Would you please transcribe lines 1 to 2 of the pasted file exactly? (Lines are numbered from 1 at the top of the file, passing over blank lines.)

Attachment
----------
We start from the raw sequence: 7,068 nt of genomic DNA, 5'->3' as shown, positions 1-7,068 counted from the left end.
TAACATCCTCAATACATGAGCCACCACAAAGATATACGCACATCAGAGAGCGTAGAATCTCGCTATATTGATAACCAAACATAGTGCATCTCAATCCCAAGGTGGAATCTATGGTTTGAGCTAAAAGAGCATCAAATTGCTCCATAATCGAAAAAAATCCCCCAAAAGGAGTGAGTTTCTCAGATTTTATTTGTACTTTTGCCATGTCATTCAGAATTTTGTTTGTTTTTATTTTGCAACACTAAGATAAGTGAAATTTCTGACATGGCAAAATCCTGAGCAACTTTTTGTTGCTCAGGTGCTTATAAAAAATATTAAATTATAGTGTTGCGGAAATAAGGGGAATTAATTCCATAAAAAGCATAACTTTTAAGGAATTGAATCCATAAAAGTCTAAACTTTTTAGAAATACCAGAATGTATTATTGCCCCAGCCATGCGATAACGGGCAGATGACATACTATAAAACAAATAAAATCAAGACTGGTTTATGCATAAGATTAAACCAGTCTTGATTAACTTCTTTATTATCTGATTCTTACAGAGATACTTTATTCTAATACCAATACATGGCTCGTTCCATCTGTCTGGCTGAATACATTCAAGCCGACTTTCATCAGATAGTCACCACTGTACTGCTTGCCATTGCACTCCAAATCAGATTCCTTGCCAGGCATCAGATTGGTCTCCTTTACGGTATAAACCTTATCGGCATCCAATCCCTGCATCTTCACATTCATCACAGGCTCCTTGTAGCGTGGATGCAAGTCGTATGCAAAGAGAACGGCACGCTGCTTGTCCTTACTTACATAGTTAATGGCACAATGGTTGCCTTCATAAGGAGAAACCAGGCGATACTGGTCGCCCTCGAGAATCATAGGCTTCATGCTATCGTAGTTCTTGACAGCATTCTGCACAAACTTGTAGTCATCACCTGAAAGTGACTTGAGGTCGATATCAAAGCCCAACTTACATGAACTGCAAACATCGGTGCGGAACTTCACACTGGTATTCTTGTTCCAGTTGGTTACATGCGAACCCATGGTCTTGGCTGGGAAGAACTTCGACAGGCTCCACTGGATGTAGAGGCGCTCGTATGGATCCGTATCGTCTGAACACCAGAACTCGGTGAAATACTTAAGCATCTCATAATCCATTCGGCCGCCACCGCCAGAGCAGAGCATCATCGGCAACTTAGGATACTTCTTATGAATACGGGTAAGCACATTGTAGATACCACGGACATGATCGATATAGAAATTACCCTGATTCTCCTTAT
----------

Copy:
We start from the raw sequence: 7,068 nt of genomic DNA, 5'->3' as shown, positions 1-7,068 counted from the left end.
TAACATCCTCAATACATGAGCCACCACAAAGATATACGCACATCAGAGAGCGTAGAATCTCGCTATATTGATAACCAAACATAGTGCATCTCAATCCCAAGGTGGAATCTATGGTTTGAGCTAAAAGAGCATCAAATTGCTCCATAATCGAAAAAAATCCCCCAAAAGGAGTGAGTTTCTCAGATTTTATTTGTACTTTTGCCATGTCATTCAGAATTTTGTTTGTTTTTATTTTGCAACACTAAGATAAGTGAAATTTCTGACATGGCAAAATCCTGAGCAACTTTTTGTTGCTCAGGTGCTTATAAAAAATATTAAATTATAGTGTTGCGGAAATAAGGGGAATTAATTCCATAAAAAGCATAACTTTTAAGGAATTGAATCCATAAAAGTCTAAACTTTTTAGAAATACCAGAATGTATTATTGCCCCAGCCATGCGATAACGGGCAGATGACATACTATAAAACAAATAAAATCAAGACTGGTTTATGCATAAGATTAAACCAGTCTTGATTAACTTCTTTATTATCTGATTCTTACAGAGATACTTTATTCTAATACCAATACATGGCTCGTTCCATCTGTCTGGCTGAATACATTCAAGCCGACTTTCATCAGATAGTCACCACTGTACTGCTTGCCATTGCACTCCAAATCAGATTCCTTGCCAGGCATCAGATTGGTCTCCTTTACGGTATAAACCTTATCGGCATCCAATCCCTGCATCTTCACATTCATCACAGGCTCCTTGTAGCGTGGATGCAAGTCGTATGCAAAGAGAACGGCACGCTGCTTGTCCTTACTTACATAGTTAATGGCACAATGGTTGCCTTCATAAGGAGAAACCAGGCGATACTGGTCGCCCTCGAGAATCATAGGCTTCATGCTATCGTAGTTCTTGACAGCATTCTGCACAAACTTGTAGTCATCACCTGAAAGTGACTTGAGGTCGATATCAAAGCCCAACTTACATGAACTGCAAACATCGGTGCGGAACTTCACACTGGTATTCTTGTTCCAGTTGGTTACATGCGAACCCATGGTCTTGGCTGGGAAGAACTTCGACAGGCTCCACTGGATGTAGAGGCGCTCGTATGGATCCGTATCGTCTGAACACCAGAACTCGGTGAAATACTTAAGCATCTCATAATCCATTCGGCCGCCACCGCCAGAGCAGAGCATCATCGGCAACTTAGGATACTTCTTATGAATACGGGTAAGCACATTGTAGATACCACGGACATGATCGATATAGAAATTACCCTGATTCTCCTTAT